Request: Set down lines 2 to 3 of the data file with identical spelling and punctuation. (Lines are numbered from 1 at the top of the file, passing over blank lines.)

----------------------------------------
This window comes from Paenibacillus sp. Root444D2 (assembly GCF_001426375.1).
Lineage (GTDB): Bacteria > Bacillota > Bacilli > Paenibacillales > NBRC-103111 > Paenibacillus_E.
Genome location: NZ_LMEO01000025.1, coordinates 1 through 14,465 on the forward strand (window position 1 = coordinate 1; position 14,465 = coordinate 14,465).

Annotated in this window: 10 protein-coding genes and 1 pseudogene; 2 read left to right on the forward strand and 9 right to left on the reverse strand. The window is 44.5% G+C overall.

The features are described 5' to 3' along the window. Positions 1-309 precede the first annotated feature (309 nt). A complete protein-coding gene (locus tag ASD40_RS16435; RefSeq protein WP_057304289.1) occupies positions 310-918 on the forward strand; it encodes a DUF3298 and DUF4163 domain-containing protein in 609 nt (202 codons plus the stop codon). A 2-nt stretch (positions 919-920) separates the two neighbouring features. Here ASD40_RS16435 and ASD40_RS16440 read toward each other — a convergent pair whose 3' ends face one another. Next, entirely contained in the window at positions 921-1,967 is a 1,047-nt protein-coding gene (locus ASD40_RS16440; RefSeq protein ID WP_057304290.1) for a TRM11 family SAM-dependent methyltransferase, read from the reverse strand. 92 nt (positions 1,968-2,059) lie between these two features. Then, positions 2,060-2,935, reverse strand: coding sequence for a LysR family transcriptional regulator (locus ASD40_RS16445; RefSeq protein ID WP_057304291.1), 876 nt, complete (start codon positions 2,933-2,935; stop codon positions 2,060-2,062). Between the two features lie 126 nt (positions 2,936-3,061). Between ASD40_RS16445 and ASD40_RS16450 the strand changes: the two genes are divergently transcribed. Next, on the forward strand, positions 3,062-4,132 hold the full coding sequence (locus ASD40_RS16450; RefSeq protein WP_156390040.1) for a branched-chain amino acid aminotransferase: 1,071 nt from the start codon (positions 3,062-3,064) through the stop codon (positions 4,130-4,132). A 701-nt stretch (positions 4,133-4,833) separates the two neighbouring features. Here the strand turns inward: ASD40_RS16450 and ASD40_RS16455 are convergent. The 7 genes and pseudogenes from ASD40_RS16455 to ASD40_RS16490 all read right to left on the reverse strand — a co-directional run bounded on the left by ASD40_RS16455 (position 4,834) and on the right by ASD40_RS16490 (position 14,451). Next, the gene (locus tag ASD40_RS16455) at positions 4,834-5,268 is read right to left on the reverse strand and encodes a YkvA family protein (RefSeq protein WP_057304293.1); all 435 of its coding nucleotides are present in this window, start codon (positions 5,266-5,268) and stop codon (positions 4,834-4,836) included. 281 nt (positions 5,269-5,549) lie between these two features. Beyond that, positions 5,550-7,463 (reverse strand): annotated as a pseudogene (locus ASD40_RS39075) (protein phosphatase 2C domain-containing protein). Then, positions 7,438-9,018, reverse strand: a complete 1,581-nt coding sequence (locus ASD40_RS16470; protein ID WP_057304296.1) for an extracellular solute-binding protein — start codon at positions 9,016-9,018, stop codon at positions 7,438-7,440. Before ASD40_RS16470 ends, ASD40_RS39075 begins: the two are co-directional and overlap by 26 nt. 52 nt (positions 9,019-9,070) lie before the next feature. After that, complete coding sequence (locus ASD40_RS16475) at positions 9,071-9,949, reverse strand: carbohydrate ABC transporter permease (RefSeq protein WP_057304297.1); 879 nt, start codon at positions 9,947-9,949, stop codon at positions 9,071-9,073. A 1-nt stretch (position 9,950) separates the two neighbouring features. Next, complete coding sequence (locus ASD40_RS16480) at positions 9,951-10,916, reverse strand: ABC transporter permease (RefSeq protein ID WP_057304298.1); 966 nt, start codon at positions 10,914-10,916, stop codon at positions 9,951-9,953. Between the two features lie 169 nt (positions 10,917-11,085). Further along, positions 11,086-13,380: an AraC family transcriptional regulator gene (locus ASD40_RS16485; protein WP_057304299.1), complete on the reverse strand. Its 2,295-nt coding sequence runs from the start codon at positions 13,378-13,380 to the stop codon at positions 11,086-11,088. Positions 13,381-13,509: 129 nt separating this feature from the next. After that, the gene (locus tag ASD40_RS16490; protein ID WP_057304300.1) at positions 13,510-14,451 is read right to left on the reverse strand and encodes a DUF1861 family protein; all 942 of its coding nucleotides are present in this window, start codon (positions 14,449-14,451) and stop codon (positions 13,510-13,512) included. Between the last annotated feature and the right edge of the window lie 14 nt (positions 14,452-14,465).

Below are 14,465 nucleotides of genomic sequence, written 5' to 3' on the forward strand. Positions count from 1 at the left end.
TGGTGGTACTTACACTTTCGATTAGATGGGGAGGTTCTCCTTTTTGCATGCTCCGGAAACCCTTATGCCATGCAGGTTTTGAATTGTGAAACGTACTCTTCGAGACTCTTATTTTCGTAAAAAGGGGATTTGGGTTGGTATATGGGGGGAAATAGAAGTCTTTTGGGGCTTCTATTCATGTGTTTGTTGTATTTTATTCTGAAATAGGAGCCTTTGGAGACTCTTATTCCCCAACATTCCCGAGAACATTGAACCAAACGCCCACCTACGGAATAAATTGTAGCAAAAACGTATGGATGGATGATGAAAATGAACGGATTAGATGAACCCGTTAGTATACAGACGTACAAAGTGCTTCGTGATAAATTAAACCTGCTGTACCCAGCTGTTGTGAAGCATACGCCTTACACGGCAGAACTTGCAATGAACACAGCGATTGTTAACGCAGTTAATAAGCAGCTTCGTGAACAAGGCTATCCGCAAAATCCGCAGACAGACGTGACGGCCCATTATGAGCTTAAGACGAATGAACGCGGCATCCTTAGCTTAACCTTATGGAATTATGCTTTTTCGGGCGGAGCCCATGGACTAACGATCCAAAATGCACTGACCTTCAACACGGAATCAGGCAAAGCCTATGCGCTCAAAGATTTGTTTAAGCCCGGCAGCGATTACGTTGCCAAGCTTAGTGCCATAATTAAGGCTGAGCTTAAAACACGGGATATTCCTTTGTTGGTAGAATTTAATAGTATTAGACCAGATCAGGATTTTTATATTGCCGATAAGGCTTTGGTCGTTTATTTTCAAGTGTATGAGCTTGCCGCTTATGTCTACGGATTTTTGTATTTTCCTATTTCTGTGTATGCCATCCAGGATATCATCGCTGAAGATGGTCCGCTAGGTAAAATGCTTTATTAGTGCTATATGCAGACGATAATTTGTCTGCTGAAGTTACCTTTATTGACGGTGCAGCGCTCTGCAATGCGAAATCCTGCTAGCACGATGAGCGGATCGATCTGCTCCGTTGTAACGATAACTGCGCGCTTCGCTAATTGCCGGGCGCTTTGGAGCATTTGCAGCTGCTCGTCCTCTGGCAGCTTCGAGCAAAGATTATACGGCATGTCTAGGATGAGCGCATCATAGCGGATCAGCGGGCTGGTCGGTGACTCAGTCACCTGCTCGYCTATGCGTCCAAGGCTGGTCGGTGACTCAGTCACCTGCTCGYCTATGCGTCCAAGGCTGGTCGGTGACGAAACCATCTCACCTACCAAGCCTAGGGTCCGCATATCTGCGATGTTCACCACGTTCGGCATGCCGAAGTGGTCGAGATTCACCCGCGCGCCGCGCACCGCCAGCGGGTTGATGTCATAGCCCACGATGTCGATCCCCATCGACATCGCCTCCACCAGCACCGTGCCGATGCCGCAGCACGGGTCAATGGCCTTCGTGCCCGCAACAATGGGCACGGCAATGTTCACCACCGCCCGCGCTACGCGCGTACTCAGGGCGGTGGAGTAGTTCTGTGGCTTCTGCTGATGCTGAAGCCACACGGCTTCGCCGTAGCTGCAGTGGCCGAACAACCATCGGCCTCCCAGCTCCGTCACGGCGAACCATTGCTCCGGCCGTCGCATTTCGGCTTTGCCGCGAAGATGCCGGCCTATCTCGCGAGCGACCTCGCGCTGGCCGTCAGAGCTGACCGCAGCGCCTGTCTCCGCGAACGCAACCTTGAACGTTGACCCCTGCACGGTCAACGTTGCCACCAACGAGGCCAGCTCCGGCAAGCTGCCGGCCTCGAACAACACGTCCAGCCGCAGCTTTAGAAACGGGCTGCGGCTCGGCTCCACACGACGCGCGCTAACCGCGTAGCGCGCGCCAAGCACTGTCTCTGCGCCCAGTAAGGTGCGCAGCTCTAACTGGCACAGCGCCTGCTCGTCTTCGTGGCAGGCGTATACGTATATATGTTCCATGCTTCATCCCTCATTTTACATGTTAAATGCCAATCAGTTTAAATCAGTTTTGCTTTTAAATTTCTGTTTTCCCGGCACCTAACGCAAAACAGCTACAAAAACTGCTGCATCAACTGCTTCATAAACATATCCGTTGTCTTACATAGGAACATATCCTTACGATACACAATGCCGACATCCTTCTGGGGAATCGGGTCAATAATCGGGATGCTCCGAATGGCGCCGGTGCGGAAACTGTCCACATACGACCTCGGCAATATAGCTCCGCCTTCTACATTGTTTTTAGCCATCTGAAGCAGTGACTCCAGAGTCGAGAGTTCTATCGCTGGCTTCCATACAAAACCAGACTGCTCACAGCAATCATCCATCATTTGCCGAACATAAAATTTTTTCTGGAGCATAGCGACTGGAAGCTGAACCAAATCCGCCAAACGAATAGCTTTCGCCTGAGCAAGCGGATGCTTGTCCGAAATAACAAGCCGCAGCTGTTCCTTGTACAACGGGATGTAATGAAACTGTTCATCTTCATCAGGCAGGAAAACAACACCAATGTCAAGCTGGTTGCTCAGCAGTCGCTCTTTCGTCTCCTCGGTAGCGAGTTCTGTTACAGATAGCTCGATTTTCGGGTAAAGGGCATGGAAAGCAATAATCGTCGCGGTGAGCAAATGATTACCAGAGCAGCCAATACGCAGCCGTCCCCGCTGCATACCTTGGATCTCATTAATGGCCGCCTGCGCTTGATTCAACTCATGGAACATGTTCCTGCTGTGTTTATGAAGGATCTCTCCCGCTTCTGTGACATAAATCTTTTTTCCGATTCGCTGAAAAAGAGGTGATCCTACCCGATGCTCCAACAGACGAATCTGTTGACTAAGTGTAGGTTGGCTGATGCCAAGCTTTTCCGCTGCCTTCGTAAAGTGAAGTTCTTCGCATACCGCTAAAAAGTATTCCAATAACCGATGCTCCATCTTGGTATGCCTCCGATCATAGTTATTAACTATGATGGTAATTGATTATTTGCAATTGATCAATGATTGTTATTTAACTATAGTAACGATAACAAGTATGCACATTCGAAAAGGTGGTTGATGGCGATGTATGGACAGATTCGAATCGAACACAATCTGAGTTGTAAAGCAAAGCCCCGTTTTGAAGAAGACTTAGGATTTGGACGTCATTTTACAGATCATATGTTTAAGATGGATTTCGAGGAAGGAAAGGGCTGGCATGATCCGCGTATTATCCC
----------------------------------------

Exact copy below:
Lineage (GTDB): Bacteria > Bacillota > Bacilli > Paenibacillales > NBRC-103111 > Paenibacillus_E.
Genome location: NZ_LMEO01000025.1, coordinates 1 through 14,465 on the forward strand (window position 1 = coordinate 1; position 14,465 = coordinate 14,465).